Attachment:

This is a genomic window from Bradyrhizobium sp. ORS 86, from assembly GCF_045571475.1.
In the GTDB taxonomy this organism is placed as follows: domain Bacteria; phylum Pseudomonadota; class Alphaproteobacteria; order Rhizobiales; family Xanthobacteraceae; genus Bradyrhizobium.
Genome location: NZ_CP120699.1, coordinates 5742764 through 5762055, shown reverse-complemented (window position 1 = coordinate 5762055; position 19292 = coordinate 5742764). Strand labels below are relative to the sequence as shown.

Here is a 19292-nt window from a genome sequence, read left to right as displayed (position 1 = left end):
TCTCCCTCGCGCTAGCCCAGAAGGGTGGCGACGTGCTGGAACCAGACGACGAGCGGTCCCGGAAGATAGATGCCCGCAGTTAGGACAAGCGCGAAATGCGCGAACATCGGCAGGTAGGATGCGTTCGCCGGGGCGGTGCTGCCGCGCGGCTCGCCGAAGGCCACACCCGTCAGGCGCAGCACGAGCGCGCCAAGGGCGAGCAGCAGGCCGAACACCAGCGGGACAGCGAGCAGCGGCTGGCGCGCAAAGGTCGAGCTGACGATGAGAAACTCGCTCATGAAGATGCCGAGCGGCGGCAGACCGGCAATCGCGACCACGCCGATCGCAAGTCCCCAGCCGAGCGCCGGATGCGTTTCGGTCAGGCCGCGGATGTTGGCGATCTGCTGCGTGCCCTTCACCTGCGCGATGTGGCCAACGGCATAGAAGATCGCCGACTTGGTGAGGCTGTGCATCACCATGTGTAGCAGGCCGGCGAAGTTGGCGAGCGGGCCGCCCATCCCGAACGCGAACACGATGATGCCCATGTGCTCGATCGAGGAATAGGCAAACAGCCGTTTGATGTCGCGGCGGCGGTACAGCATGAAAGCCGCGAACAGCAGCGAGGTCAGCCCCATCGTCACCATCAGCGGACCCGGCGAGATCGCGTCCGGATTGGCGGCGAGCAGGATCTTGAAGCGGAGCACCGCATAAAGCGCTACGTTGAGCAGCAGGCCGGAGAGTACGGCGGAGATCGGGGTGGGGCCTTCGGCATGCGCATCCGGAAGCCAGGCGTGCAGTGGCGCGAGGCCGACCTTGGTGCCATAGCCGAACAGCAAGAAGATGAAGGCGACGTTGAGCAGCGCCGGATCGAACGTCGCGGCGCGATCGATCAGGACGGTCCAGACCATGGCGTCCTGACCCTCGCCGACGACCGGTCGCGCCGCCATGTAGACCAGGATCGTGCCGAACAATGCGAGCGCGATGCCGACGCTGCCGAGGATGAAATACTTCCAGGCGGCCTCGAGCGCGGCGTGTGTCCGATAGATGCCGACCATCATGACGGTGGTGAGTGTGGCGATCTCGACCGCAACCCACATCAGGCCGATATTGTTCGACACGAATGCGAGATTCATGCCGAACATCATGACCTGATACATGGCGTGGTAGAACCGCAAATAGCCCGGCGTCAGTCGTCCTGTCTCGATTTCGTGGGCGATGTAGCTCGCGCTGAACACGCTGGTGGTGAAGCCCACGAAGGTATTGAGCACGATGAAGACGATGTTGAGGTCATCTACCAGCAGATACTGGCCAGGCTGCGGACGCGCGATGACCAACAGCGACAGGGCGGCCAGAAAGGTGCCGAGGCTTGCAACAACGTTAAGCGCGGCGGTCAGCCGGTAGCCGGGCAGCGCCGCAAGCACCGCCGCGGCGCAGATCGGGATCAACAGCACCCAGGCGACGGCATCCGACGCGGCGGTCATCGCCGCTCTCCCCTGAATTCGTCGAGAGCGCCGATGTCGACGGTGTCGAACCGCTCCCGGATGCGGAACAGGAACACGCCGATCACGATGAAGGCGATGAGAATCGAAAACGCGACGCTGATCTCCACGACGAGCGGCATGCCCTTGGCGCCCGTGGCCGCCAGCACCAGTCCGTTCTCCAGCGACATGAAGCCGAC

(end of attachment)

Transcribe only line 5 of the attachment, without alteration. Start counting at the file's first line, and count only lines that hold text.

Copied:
TCTCCCTCGCGCTAGCCCAGAAGGGTGGCGACGTGCTGGAACCAGACGACGAGCGGTCCCGGAAGATAGATGCCCGCAGTTAGGACAAGCGCGAAATGCGCGAACATCGGCAGGTAGGATGCGTTCGCCGGGGCGGTGCTGCCGCGCGGCTCGCCGAAGGCCACACCCGTCAGGCGCAGCACGAGCGCGCCAAGGGCGAGCAGCAGGCCGAACACCAGCGGGACAGCGAGCAGCGGCTGGCGCGCAAAGGTCGAGCTGACGATGAGAAACTCGCTCATGAAGATGCCGAGCGGCGGCAGACCGGCAATCGCGACCACGCCGATCGCAAGTCCCCAGCCGAGCGCCGGATGCGTTTCGGTCAGGCCGCGGATGTTGGCGATCTGCTGCGTGCCCTTCACCTGCGCGATGTGGCCAACGGCATAGAAGATCGCCGACTTGGTGAGGCTGTGCATCACCATGTGTAGCAGGCCGGCGAAGTTGGCGAGCGGGCCGCCCATCCCGAACGCGAACACGATGATGCCCATGTGCTCGATCGAGGAATAGGCAAACAGCCGTTTGATGTCGCGGCGGCGGTACAGCATGAAAGCCGCGAACAGCAGCGAGGTCAGCCCCATCGTCACCATCAGCGGACCCGGCGAGATCGCGTCCGGATTGGCGGCGAGCAGGATCTTGAAGCGGAGCACCGCATAAAGCGCTACGTTGAGCAGCAGGCCGGAGAGTACGGCGGAGATCGGGGTGGGGCCTTCGGCATGCGCATCCGGAAGCCAGGCGTGCAGTGGCGCGAGGCCGACCTTGGTGCCATAGCCGAACAGCAAGAAGATGAAGGCGACGTTGAGCAGCGCCGGATCGAACGTCGCGGCGCGATCGATCAGGACGGTCCAGACCATGGCGTCCTGACCCTCGCCGACGACCGGTCGCGCCGCCATGTAGACCAGGATCGTGCCGAACAATGCGAGCGCGATGCCGACGCTGCCGAGGATGAAATACTTCCAGGCGGCCTCGAGCGCGGCGTGTGTCCGATAGATGCCGACCATCATGACGGTGGTGAGTGTGGCGATCTCGACCGCAACCCACATCAGGCCGATATTGTTCGACACGAATGCGAGATTCATGCCGAACATCATGACCTGATACATGGCGTGGTAGAACCGCAAATAGCCCGGCGTCAGTCGTCCTGTCTCGATTTCGTGGGCGATGTAGCTCGCGCTGAACACGCTGGTGGTGAAGCCCACGAAGGTATTGAGCACGATGAAGACGATGTTGAGGTCATCTACCAGCAGATACTGGCCAGGCTGCGGACGCGCGATGACCAACAGCGACAGGGCGGCCAGAAAGGTGCCGAGGCTTGCAACAACGTTAAGCGCGGCGGTCAGCCGGTAGCCGGGCAGCGCCGCAAGCACCGCCGCGGCGCAGATCGGGATCAACAGCACCCAGGCGACGGCATCCGACGCGGCGGTCATCGCCGCTCTCCCCTGAATTCGTCGAGAGCGCCGATGTCGACGGTGTCGAACCGCTCCCGGATGCGGAACAGGAACACGCCGATCACGATGAAGGCGATGAGAATCGAAAACGCGACGCTGATCTCCACGACGAGCGGCATGCCCTTGGCGCCCGTGGCCGCCAGCACCAGTCCGTTCTCCAGCGACATGAAGCCGAC